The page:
Florida Agency for Persons with Disabilities

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Cabinet to Declare Disability Employment Month

TALLAHASSEE, FL— Florida Attorney General Pam Bondi will introduce a resolution at the Tuesday, September 29, Cabinet meeting declaring October as Disability Employment Awareness Month in Florida.

Agency for Persons with Disabilities (APD) employee Stacia Woolverton will address Governor Rick Scott and the Florida Cabinet on the importance of including people with disabilities in the workforce.

The Cabinet meeting will begin at 9 a.m. in the Cabinet meeting room on the lower level of the Capitol Building.

Along with Woolverton, leaders from APD, Department of Economic Opportunity, Vocational Rehabilitation, Blind Services, Veterans’ Affairs, Arc of Florida, Able Trust, Florida Developmental Disabilities Council, and Florida Association of Rehabilitation Facilities will be there to accept the resolution.

The Agency for Persons with Disabilities supports people with developmental disabilities to live, learn, and work in their communities.  The agency annually serves more than 50,000 Floridians with autism, cerebral palsy, spina bifida, intellectual disabilities, Down syndrome, and Prader-Willi syndrome. For more information about the Agency for Persons with Disabilities, visit APDcares.org or call toll-free 1‑866‑APD‑CARES (1‑866‑273‑2273).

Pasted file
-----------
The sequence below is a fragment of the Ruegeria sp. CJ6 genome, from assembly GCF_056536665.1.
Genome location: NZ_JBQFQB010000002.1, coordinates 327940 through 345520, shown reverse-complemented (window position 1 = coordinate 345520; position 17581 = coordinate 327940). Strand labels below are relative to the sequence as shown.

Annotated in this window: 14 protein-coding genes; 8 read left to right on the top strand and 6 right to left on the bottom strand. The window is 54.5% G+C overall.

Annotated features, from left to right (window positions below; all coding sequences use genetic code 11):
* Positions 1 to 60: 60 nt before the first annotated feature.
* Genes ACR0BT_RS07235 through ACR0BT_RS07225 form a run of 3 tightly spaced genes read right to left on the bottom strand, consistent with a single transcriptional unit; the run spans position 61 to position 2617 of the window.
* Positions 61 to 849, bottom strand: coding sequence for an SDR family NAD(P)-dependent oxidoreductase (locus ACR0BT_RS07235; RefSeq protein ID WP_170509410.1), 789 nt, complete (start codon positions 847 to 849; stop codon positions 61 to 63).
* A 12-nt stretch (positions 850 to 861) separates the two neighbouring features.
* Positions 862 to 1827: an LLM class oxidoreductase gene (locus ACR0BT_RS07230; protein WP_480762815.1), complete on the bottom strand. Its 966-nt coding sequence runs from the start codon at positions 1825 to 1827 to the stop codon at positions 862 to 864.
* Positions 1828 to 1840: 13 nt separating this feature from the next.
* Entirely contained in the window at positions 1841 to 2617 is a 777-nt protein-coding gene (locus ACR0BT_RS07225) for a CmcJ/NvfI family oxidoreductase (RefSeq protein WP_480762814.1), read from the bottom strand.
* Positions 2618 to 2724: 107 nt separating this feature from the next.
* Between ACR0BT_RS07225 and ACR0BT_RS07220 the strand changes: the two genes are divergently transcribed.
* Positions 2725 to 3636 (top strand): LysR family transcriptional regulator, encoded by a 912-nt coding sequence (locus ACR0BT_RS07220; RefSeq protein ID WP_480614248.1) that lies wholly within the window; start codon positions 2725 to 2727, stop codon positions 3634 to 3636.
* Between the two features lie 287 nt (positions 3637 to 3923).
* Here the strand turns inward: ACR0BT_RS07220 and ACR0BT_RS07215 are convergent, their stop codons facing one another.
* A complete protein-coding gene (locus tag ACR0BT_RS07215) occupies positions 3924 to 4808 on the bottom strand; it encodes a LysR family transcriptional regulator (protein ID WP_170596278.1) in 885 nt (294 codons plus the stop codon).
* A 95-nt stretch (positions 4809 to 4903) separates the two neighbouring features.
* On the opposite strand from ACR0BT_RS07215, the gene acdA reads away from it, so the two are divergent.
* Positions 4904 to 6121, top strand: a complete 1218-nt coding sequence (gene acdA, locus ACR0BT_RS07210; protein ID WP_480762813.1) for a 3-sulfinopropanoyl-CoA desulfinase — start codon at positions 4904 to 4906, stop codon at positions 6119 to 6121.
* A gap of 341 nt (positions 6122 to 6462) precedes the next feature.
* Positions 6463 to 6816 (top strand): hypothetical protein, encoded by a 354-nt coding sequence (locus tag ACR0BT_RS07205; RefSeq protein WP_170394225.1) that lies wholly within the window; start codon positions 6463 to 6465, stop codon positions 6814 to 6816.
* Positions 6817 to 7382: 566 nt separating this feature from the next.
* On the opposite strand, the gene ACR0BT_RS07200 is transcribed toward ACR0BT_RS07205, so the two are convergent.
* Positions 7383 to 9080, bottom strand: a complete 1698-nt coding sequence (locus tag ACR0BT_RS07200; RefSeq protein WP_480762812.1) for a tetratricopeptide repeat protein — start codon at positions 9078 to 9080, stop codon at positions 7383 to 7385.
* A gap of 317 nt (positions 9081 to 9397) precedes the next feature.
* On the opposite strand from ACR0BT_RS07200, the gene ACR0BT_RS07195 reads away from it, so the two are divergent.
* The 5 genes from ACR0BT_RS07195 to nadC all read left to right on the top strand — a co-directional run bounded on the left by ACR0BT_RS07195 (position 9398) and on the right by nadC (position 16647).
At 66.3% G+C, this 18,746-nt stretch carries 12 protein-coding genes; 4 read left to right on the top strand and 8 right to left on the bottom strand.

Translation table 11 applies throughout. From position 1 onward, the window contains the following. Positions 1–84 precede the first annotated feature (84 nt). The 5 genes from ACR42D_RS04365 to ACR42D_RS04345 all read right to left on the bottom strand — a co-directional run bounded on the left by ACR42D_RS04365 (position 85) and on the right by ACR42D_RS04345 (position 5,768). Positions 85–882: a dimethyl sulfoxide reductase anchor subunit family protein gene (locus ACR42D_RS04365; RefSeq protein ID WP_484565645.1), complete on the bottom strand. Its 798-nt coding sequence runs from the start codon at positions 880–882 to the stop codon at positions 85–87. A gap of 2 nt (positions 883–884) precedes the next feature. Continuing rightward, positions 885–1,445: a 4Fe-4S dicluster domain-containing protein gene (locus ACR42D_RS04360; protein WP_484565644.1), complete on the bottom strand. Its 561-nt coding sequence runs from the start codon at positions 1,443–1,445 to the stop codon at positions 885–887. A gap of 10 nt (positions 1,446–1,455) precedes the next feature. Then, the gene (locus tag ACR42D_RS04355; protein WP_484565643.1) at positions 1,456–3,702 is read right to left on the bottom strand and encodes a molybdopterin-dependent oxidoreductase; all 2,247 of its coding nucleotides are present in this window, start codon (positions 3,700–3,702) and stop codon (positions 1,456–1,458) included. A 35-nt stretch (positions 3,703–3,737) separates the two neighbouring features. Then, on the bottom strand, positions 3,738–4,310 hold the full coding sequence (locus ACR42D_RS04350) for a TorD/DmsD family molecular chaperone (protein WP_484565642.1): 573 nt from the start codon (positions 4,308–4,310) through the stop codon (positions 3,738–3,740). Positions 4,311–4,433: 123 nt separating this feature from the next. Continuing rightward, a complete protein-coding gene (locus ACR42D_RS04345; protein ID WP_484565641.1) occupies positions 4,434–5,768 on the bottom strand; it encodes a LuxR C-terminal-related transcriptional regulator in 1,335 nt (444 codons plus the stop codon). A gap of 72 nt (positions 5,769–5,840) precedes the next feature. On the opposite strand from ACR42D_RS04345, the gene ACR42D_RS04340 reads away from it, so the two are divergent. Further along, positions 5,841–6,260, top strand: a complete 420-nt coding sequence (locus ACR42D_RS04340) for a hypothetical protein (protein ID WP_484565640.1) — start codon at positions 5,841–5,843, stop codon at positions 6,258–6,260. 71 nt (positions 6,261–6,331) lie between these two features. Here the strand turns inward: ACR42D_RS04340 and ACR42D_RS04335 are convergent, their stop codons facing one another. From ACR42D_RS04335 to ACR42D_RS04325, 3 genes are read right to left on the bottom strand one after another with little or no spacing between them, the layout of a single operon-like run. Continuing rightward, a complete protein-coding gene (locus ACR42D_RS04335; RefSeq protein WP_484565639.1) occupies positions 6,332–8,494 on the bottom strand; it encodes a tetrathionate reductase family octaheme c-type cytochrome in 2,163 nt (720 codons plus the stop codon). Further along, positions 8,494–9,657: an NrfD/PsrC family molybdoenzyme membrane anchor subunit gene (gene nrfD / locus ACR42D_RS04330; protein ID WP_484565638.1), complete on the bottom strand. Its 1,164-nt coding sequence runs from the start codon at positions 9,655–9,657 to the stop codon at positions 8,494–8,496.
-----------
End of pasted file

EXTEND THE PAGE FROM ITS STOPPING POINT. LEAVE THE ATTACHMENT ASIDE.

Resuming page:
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Creative Thinking Resolves Challenges

By Clarence Lewis, Central Region Manager

Central Region is fairly new as a whole operating entity and it is APD’s second largest region covering 12 counties, touching both the west coast and the east coast. It also has more intensive behavior customers than anywhere else in the state and it is also the only region with a comprehensive transitional education program (CTEP) provider in Carlton Palms, which requires a very strong working relationship. The region serves more than 6,000 customers who are on the Medicaid Waiver and another 4,500 customers on the waiting list, which keeps us very busy.